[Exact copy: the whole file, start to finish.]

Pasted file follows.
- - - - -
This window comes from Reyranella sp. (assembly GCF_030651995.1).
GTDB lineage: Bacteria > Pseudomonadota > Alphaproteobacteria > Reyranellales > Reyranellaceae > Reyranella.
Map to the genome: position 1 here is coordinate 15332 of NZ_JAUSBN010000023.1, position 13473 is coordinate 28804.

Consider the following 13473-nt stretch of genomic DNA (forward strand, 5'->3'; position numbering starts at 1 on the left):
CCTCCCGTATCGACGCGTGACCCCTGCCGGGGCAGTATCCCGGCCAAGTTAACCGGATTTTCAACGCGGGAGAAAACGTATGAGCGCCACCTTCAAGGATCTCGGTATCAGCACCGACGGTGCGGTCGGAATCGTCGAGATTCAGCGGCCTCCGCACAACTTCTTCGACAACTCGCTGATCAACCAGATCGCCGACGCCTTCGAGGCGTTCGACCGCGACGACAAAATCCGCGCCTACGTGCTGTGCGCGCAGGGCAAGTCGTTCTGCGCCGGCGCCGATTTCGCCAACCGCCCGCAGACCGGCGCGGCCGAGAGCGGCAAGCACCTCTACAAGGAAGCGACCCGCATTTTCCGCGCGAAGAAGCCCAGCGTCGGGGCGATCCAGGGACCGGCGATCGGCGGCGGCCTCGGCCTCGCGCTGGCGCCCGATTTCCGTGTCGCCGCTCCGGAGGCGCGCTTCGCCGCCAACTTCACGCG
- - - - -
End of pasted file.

This window comes from Reyranella sp. (assembly GCF_030651995.1).
GTDB lineage: Bacteria > Pseudomonadota > Alphaproteobacteria > Reyranellales > Reyranellaceae > Reyranella.
Map to the genome: position 1 here is coordinate 15332 of NZ_JAUSBN010000023.1, position 13473 is coordinate 28804.

Consider the following 13473-nt stretch of genomic DNA (forward strand, 5'->3'; position numbering starts at 1 on the left):
CCTCCCGTATCGACGCGTGACCCCTGCCGGGGCAGTATCCCGGCCAAGTTAACCGGATTTTCAACGCGGGAGAAAACGTATGAGCGCCACCTTCAAGGATCTCGGTATCAGCACCGACGGTGCGGTCGGAATCGTCGAGATTCAGCGGCCTCCGCACAACTTCTTCGACAACTCGCTGATCAACCAGATCGCCGACGCCTTCGAGGCGTTCGACCGCGACGACAAAATCCGCGCCTACGTGCTGTGCGCGCAGGGCAAGTCGTTCTGCGCCGGCGCCGATTTCGCCAACCGCCCGCAGACCGGCGCGGCCGAGAGCGGCAAGCACCTCTACAAGGAAGCGACCCGCATTTTCCGCGCGAAGAAGCCCAGCGTCGGGGCGATCCAGGGACCGGCGATCGGCGGCGGCCTCGGCCTCGCGCTGGCGCCCGATTTCCGTGTCGCCGCTCCGGAGGCGCGCTTCGCCGCCAACTTCACGCG